With signs pointing to Democrat-friendly climate this election cycle, there is good news and not so good news for Florida Democrats eager to grow their influence in the Florida legislature.
The good news is Democrats are competing in significantly more legislative races than four years ago – at least 15 more Florida House seats and twice as many Florida Senate seats. The filing deadline is not until June, but 30 percent more Democrats have filed for the Florida House since the last off-year election of 2014.
It reflects Democratic energy and enthusiasm on the ground, also demonstrated by swelling attendance at local party meetings, Democratic clubs, and protest events, as well as recent special election wins.
"This year, our local Democratic party's are working with Indivisible, Women's March and Never Again chapters to recruit quality local candidates to run in seats that Democrats have not contested in years," said Juan Penalosa, executive director of the Florida Democratic Party.
The bad news for Democrats? Because Democrats have had so little influence in Tallahassee for so long, they have a feeble bench of candidates from which to draw and far, far less money to compete than Republicans.
Look through the campaign reports of competitive or potentially competitive Florida House seats, and the Republican candidates consistently have three or four more money on hand than their Democratic challengers. The multi-million dollar Florida senate races are harder to judge because so much of the spending comes from political committees rather than the campaigns themselves.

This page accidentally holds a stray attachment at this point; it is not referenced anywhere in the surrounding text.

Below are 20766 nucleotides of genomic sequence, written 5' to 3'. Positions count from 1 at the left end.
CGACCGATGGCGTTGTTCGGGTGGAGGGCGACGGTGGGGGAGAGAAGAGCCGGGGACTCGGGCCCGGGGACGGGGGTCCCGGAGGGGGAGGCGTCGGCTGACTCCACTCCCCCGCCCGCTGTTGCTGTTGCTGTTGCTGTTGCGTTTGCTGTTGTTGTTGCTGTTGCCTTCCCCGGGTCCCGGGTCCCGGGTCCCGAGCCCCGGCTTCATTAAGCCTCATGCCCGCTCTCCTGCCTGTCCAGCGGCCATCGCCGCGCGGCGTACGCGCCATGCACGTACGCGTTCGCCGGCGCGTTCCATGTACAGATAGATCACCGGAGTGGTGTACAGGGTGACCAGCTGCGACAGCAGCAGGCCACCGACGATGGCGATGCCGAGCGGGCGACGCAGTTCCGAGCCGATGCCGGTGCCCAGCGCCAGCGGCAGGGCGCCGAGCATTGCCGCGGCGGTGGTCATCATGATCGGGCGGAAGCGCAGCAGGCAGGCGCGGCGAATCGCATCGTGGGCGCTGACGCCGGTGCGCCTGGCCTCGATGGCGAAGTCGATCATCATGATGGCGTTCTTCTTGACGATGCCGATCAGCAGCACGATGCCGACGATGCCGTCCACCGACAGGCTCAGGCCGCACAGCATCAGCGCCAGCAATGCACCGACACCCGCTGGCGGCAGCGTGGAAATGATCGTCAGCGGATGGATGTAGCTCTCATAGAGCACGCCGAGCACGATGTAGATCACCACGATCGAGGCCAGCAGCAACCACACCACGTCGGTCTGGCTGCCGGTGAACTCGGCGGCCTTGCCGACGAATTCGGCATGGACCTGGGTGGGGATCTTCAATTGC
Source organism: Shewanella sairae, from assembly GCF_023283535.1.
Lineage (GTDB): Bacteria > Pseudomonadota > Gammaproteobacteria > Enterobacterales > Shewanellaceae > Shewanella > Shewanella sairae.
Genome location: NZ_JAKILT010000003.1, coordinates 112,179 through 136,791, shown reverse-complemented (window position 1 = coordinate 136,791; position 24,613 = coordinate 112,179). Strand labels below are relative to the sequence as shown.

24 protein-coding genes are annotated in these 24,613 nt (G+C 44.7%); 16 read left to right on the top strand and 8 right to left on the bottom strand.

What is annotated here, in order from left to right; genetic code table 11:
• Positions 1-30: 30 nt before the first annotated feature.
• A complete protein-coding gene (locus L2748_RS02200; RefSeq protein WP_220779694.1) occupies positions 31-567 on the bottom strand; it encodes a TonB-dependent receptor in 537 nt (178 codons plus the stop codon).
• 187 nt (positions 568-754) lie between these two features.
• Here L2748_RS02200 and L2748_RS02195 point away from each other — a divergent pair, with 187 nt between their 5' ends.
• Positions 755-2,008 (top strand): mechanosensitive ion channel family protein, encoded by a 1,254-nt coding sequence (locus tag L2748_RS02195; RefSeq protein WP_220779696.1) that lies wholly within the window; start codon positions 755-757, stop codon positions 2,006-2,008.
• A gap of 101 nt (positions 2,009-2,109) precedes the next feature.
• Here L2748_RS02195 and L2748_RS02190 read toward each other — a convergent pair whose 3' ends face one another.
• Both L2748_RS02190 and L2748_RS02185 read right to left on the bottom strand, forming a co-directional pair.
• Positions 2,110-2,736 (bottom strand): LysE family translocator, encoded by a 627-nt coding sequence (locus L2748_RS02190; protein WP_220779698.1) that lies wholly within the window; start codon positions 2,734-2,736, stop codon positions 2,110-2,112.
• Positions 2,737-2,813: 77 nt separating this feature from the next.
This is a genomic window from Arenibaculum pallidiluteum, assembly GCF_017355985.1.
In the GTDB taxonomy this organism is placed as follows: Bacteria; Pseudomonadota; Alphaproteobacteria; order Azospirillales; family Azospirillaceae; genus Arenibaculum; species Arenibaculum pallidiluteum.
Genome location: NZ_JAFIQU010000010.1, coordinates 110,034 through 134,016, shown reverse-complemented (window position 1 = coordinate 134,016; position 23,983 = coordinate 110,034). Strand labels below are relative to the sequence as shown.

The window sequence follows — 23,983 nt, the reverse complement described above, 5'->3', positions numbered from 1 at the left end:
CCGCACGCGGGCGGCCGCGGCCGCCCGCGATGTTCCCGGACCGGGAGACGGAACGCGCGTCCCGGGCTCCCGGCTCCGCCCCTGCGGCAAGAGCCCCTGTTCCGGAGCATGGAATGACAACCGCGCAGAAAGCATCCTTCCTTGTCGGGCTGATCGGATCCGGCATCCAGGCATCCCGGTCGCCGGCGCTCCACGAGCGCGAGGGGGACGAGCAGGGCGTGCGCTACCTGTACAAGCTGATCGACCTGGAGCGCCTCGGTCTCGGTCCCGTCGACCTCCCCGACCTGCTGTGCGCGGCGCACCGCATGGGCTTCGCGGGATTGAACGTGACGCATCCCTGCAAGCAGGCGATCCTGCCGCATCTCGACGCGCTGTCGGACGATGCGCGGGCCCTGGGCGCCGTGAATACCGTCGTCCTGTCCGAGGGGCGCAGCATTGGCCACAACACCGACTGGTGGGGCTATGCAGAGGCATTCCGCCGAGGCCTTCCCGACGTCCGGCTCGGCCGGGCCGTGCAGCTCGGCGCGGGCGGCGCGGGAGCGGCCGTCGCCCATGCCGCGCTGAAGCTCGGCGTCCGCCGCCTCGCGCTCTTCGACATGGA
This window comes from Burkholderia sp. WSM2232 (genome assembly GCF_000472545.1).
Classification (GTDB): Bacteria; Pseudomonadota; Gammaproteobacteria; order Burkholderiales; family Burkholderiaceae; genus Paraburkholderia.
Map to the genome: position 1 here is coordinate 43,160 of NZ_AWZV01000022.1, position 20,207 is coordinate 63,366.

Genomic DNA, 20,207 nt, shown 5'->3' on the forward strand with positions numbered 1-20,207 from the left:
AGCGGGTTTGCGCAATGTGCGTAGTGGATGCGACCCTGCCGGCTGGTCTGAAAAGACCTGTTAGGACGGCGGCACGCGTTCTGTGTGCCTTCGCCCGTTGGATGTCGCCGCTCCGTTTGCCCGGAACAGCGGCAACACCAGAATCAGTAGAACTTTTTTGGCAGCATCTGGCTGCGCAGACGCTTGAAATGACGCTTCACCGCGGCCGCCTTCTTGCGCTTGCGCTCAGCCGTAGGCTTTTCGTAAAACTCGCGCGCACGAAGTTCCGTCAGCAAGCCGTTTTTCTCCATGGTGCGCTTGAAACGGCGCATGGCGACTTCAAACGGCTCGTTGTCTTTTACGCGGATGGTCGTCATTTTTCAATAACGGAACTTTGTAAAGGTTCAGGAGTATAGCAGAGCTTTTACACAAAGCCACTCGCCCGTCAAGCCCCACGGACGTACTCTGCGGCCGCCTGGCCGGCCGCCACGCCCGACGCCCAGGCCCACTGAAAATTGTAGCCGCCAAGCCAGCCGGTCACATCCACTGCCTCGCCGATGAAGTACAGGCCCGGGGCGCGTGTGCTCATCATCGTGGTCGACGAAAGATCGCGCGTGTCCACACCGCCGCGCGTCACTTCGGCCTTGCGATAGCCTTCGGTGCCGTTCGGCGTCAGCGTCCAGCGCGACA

Tampa Bay is home to what could be the most vulnerable Republican state senator in Florida, Dana Young, of Tampa, but Democrats appear poised to have an expensive and bruising primary between Bob Buesing and Janet Cruz.
Still, Democrats can't take advantage of a wave election year if they don't have candidates in place to ride the wave if it happens. And the more seats Democrats contest, the more resources Republicans will have to spend on defense rather than offense.
"Democrats across the state are building progressive networks that are working together to recruit Democrats to take on out of touch Republicans, because in this election, with our newly recruited candidates, no seat is safe," Penalosa said.